The Environmental Review Tribunal (ERT) will consider only whether the Dufferin Wind Power project and its transmission line pose serious risks to human, animal and plant health or would cause irreversible damage to the environment, among similar considerations, the preliminary hearing was told Monday.
The actual hearing is set for Aug. 20 in Grace Tipling Hall, Shelburne. There’ll be a few familiar faces participating along with several lawyers of note who’ll be acting for some parties to the hearing.
Toronto lawyer Eric Gillespie is representing Dennis Sanford of Melancthon in opposition to the project. Mr. Gillespie gained turbine recognition in Chatham-Kent proceedings a couple of years ago, and is currently waging a multi-million-dollar battle over turbine leases near Stayner, among other actions.
Mr. Sanford has opposed turbines from the beginning of the Melancthon developments in 2006-07, and might be remembered for having repeated his 15-minute on them for the Amaranth Citizens Coalition in opposition to Phase 2 of that wind farm.
Joan Lever, also an opponent of turbines since the development of Melancthon Phase 1, is representing herself as a participant. In a somewhat lengthy and impassioned presentation
Monday, she made 17 points and outlined nine questions she said remained unanswered.
Not all of her points fall within the purview of the ERT. Lawyer Frederika Rotter, representing the Ministry of Environment, had no objection to Ms. Lever’s participation provided that she would be limited to the issues with which the ERT is mandated to deal.
Mayor Don MacIver is to appear for Amaranth. By motion, he said, his township council wants the rail-corridor transmission line to be underground the entire distance across the township. He said the township “has had experience with overhead wires” and has insisted that power lines be buried. His stance is that there is no need to have a 230-kv line from the wind farm to the Orangeville substation when a twin 69-kv one would suffice. DWP is expected to counter that the 230-kv line is needed because a 100MW transformer is to be built within the wind farm and not at the Hydro One substation.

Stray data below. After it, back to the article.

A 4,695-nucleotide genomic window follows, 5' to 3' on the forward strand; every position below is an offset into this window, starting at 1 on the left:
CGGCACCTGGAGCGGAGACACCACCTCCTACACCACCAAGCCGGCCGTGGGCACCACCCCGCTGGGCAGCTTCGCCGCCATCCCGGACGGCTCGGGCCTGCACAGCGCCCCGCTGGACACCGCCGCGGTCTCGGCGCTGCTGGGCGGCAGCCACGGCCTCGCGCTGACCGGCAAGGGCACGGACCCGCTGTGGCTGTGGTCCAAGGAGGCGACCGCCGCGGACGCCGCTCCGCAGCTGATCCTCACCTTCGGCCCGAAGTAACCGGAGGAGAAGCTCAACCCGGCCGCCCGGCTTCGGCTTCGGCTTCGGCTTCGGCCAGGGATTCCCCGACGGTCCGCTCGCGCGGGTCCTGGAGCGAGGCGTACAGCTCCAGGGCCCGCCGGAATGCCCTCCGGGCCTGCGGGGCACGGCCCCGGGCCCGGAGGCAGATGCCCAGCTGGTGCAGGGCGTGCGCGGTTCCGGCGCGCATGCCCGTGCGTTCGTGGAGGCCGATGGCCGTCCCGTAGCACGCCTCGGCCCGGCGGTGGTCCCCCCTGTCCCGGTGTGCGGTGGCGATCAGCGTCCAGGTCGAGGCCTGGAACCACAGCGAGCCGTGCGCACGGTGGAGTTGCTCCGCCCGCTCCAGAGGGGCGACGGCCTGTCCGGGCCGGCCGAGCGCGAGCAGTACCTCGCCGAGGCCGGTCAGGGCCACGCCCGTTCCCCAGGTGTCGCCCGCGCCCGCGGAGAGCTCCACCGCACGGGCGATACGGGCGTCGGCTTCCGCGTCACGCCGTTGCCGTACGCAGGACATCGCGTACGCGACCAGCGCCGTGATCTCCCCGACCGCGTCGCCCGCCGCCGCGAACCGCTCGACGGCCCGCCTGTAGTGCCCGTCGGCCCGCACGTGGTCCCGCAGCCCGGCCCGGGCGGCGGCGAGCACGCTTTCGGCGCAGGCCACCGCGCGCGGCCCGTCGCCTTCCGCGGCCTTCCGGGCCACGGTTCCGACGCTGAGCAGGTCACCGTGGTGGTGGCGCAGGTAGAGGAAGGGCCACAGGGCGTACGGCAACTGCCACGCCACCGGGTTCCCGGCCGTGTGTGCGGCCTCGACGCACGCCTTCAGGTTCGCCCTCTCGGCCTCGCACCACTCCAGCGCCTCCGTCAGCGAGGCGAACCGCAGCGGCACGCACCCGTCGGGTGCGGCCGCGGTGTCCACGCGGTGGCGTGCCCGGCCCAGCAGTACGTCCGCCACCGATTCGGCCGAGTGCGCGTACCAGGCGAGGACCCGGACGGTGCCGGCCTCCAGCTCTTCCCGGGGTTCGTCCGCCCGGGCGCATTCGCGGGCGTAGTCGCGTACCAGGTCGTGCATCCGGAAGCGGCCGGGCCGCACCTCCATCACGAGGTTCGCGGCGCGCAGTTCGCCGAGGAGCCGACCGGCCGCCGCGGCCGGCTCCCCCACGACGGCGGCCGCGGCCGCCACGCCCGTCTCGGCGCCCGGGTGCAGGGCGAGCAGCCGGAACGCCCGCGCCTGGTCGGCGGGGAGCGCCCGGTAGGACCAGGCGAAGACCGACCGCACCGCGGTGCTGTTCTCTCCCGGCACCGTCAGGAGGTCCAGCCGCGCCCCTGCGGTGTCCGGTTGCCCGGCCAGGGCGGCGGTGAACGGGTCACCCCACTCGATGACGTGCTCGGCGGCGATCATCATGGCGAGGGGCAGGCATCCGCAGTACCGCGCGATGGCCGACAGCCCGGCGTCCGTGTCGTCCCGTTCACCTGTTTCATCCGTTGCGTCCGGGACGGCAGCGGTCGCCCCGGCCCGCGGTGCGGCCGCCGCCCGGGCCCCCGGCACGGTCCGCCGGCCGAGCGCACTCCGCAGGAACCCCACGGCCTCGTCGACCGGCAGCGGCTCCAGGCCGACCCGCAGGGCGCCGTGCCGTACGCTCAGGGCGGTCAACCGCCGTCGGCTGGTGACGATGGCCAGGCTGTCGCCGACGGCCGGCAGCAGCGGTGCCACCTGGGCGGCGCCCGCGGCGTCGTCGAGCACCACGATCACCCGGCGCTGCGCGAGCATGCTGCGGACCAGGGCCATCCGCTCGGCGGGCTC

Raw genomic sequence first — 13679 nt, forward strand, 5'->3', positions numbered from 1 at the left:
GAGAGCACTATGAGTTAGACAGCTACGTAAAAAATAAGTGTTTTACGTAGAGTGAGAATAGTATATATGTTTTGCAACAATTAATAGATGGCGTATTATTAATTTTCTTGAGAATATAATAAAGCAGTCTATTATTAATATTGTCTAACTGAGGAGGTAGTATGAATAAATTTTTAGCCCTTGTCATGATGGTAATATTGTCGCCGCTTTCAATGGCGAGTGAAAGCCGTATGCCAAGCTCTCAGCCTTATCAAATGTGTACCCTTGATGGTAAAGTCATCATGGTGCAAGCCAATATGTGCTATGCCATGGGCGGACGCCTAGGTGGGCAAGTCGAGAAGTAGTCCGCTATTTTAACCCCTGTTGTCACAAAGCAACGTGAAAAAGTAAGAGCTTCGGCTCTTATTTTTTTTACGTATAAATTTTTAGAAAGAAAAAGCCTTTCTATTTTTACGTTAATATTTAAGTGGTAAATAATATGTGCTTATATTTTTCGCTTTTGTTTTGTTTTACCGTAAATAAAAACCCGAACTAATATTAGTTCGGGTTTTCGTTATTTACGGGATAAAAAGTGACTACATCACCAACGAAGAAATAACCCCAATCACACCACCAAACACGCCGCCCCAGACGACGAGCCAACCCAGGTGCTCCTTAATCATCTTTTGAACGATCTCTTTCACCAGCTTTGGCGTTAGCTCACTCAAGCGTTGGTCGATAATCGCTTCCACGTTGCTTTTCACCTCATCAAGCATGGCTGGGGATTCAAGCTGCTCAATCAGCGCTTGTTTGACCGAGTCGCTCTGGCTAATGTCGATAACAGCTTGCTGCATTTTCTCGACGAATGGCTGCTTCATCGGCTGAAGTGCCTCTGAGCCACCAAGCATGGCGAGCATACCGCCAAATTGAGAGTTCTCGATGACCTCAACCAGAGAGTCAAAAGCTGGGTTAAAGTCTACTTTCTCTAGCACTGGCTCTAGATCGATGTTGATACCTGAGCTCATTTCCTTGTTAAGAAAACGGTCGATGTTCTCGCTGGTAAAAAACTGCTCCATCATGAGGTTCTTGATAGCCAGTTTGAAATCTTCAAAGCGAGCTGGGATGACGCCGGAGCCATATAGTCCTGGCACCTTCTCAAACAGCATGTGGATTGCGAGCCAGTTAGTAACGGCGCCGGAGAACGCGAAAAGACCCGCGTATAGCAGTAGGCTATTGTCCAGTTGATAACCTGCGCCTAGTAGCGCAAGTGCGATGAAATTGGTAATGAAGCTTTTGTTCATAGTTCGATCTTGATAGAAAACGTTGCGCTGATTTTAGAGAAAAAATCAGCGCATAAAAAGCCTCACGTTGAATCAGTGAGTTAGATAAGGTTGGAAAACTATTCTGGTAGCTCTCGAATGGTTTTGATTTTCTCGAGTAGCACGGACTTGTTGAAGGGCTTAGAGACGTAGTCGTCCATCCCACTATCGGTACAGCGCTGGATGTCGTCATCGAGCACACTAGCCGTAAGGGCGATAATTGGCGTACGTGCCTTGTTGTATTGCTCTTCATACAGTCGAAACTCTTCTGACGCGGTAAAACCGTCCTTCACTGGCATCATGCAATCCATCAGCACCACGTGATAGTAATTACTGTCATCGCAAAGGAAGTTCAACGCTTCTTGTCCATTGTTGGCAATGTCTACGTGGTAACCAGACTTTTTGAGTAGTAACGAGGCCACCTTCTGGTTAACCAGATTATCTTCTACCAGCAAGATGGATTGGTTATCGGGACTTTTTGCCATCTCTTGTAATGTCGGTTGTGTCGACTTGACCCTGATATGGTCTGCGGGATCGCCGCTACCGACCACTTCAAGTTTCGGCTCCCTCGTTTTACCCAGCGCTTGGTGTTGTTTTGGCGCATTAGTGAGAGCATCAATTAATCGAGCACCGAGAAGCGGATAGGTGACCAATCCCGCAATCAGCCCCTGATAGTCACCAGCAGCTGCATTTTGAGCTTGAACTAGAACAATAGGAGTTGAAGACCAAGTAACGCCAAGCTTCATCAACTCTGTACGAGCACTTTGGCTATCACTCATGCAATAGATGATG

(DWP began as Farm Owned Wind Power, a partnership between a group of farm owners and 401 Energy of Markham. The wind farm would be on property owned by members of the group. The transformer within the farm might avoid any noise problems such as have occurred at CHD/TransAlta’s substation in Amaranth.)
A Niagara Escarpment Commission manager appeared Monday to lodge an objection to the proximity of the wind farm to the escarpment. In part, the NEC’s opposition is to visual impact.
Amongst the heavy hitters, DWP is represented by Toronto’s Torys LLP, and Conserve Our Rural Environment (CORE) by the Toronto office of Davis LLP.
Davis lawyer Laura Bisset made representations for Dr. Crysdale of Mulmur whose property adjoins that of the most northerly farm within the DWP area at issue. She didn’t outline the doctor’s credentials but said his concerns are for human health.
Ms. Rotter objected to Dr. Crysdale’s participation on the basis, among other things, that he had previously withdrawn his appeal of the ministry’s issuance of a Renewable Energy Approval.
ERT chairman Paul Muldoon will outline his decisions on participation next Tuesday. From there, he is expected to enforce strict deadlines.
Mr. Muldoon told Monday’s pre-hearing that tribunal’s final decision on the REA would be “six months to the day” from the start of this proceeding.
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